Madisonian Economic Model

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The Madisonian Economic Model was James Madison's plan for the repayment of domestic debts after the American Revolution. It was referred to by Madison as "discrimination" and was proposed in opposition to Hamilton's First Report on the Public Credit.

Besides placing an unfair burden of taxation on southern states (who had paid off their state debt), Madison feared the assumption plan cheated domestic creditors. After the American Revolution, veterans were granted securities as a promise to repay debt that the nation owed them. The nation was now ready to pay off this debt, and was willing to pay at par. Many original security holders, however, had sold their securities to speculators at a fraction of their worth. Madison thus proposed a plan that would honor the original holders' justice and the speculators' contracts.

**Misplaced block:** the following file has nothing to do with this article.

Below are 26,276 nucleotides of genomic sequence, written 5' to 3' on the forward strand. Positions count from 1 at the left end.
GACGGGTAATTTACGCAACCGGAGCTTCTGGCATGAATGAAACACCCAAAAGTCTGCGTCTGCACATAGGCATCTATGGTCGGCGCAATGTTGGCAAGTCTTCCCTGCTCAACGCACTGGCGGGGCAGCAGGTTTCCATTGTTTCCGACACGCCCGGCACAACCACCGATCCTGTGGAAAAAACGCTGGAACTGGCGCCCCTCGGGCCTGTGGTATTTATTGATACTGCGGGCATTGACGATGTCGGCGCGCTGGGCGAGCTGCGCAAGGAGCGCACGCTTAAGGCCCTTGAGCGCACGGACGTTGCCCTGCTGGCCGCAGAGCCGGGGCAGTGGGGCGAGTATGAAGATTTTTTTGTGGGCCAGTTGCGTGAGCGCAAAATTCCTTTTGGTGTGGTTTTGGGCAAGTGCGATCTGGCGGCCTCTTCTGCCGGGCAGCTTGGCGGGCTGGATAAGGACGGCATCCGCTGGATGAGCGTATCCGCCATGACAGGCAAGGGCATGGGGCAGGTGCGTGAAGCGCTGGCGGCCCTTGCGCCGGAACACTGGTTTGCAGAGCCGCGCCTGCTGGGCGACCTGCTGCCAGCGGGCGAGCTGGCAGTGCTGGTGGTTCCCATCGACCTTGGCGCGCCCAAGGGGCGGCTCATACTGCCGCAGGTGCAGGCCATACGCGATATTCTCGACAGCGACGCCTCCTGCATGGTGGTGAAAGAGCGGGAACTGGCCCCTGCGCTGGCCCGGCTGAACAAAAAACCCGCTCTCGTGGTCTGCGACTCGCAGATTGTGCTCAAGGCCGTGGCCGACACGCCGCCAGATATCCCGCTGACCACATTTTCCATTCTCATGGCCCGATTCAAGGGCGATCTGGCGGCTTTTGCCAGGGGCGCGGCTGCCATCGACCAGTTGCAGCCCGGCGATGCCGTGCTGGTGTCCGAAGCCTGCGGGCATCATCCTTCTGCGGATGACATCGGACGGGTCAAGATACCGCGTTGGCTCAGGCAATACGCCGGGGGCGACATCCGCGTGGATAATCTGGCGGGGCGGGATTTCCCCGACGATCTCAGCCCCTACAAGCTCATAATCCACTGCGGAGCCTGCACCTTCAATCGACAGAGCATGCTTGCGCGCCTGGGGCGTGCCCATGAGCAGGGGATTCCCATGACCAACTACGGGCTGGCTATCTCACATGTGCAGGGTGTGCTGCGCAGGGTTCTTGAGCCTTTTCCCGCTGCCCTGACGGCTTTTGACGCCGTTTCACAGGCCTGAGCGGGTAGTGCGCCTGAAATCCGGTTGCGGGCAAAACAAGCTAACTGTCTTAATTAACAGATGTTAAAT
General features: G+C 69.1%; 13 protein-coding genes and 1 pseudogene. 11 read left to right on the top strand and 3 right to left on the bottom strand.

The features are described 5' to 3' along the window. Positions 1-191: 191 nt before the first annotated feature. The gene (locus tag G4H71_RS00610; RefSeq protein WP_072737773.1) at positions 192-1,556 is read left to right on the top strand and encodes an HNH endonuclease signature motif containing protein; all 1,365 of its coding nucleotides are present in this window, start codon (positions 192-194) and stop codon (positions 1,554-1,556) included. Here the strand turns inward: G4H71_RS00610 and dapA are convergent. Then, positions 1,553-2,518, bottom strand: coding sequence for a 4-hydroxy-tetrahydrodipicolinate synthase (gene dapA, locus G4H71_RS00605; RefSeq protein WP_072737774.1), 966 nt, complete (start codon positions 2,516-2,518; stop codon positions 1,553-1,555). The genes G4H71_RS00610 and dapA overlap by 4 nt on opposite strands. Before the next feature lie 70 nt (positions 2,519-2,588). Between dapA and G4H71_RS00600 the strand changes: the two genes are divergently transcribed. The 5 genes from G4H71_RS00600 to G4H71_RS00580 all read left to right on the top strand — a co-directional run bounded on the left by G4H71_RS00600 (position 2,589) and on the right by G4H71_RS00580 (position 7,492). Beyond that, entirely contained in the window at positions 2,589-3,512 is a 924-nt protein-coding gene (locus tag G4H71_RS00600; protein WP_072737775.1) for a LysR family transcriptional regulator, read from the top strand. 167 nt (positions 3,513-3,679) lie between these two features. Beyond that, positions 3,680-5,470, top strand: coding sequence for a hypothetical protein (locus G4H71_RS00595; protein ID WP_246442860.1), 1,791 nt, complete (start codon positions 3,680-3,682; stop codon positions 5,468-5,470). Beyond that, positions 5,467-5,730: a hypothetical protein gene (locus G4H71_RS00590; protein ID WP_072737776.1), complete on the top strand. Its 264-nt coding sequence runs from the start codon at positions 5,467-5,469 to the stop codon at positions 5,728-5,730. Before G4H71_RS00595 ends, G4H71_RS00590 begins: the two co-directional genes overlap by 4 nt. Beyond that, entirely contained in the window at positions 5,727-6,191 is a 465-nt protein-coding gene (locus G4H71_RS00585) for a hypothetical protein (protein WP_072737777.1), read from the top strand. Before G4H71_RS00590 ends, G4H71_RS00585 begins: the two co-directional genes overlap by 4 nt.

"One of three things must be done; either pay both (the original holders and the speculators), reject wholly one or the other, or make a composition between them on some principle of equity."[1]

The Madisonian model favored this equity, but was rejected in favor of Hamilton's assumption plan.

References[edit]

  1. ^ Founding Brothers by Joseph J. Ellis p.56